Today’s burning question: I signed an agreement with my former fire department requiring me to repay them for the costs of my paramedic training if I did not remain with the department for at least two-years. A few months after I completed the training I was offered a position with a larger fire department, so I left. Can they really sue me?
Answer: They can definitely sue you, the question is going to be will they prevail.
Monroe County (FL) Fire Rescue is considering its options in pursuing firefighter Anthony Moore to recoup the costs of his paramedic training. Moore resigned from the department on May 15 to accept a position with the West Palm Beach Fire Department.
Last October, Moore signed an agreement to repay Monroe County the $7,000 it paid for his paramedic training if he failed to work at least two more years. Here is an article on the story.
The bigger question is, are such agreements actually enforceable?
Many employers find themselves providing new employees with expensive training, only to have those employees depart shortly thereafter for a similar employer who offers better wages and benefits. Historically, employers tried to use non-compete agreements to address these concerns, with employees being forced to promise not to work for a competitor for a designated period after their employment ends. Non-compete agreements are fraught with legal problems and from a fire department perspective would likely be held unenforceable.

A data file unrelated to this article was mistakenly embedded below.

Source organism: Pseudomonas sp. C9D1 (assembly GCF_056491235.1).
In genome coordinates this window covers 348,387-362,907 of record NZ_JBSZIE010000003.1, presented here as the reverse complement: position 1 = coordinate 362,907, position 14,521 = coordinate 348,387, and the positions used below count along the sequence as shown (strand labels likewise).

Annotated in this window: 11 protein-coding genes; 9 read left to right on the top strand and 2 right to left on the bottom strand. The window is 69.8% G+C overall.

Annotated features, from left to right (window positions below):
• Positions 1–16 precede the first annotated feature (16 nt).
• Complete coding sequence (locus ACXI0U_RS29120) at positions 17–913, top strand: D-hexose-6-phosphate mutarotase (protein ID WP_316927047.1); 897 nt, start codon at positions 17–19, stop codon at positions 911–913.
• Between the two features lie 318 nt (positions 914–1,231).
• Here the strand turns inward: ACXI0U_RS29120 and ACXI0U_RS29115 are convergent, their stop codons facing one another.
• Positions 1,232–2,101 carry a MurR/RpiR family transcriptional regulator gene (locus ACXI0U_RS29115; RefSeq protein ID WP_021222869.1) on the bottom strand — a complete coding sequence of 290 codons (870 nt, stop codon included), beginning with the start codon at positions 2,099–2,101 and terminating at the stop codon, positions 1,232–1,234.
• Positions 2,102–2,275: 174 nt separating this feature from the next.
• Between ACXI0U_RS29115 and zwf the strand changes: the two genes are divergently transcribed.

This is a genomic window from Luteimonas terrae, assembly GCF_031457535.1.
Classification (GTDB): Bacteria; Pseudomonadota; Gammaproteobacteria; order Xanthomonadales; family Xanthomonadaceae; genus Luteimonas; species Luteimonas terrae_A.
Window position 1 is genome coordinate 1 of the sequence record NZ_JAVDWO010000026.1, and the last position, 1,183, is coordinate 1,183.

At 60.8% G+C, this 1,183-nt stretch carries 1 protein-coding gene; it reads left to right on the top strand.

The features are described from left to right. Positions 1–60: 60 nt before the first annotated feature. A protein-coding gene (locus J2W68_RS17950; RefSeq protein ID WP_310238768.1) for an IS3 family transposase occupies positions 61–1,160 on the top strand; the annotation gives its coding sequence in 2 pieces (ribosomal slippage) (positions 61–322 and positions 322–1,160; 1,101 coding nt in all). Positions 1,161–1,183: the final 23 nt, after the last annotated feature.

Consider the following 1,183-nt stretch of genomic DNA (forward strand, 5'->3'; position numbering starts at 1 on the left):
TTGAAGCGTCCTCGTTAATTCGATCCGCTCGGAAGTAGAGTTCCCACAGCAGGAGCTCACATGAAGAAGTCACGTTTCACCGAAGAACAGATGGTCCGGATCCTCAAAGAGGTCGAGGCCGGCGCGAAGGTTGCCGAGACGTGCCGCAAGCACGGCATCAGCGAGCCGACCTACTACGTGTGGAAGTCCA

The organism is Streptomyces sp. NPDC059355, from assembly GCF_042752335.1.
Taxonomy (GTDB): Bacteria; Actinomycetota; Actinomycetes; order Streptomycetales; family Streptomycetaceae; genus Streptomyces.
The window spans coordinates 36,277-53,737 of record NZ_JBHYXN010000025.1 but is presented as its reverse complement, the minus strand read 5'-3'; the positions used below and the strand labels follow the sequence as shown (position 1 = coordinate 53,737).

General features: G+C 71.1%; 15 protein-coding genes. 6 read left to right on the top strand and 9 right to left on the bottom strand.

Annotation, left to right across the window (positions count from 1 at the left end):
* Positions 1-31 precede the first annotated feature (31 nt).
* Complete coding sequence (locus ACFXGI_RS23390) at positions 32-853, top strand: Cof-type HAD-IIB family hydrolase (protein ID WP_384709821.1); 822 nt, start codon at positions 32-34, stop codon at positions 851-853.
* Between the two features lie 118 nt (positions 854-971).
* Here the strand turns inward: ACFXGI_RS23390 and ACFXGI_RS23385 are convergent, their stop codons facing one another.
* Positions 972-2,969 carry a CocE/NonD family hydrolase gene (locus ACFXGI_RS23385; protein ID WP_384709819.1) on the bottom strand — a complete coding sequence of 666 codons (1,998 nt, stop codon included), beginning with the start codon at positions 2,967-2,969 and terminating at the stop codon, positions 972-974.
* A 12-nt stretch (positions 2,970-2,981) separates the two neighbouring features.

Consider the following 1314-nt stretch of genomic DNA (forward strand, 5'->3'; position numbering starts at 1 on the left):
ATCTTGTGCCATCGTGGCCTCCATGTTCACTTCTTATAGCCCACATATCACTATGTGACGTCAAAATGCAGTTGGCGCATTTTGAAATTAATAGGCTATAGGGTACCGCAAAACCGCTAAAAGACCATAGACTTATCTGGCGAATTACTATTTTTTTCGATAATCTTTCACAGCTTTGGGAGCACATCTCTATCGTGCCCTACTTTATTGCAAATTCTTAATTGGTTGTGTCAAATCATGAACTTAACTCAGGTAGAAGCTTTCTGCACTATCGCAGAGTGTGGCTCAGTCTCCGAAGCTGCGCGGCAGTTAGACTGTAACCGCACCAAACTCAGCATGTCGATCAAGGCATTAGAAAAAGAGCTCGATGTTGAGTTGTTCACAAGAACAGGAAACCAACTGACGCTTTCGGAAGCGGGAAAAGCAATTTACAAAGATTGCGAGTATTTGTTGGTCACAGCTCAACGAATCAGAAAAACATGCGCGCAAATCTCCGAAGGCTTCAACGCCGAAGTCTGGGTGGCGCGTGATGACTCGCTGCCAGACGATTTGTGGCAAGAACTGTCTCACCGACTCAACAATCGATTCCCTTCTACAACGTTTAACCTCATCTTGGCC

The more common solution to training cost problems are post-employment repayment agreements. However, repayment agreements are like non-compete agreements in that they are subject to a variety of defenses. In fact many of the legal principles that developed in regards to non-compete agreements, are applied by courts to repayment agreements.
For example, repayment agreements will often be evaluated for reasonableness and proportionality, and struck down when a court finds them to be lacking in either. Thus agreements that require excessive payments out of proportion to the actual costs of the employer will likely be struck down.
The way the agreement is written is also vitally important. As a general rule in contract law, penalty provisions are not enforceable. Therefore repayment agreements drafted in such a way that repayment is deemed to be a penalty may be DOA.
There are a number of other legal theories on which repayment agreements can be challenged, including unconscionability, lack of consideration, void as against public policy, violation of the collective bargaining agreement, duress and even wage and hour violations. In 2011, the 9th Circuit upheld an agreement against allegations that it violated the Fair labor Standards Act (FLSA) Gordon v. City of Oakland, 627 F. 3d 1092 (9th Cir., 2010). A key factor was that the repayment schedule did not reduce the employees’ compensation over the time he worked to below minimum wage.
However, properly drafted, reasonable and proportional post-employment repayment agreements are generally enforceable.
Here is a copy of the Gordon decision: Gordon v Okland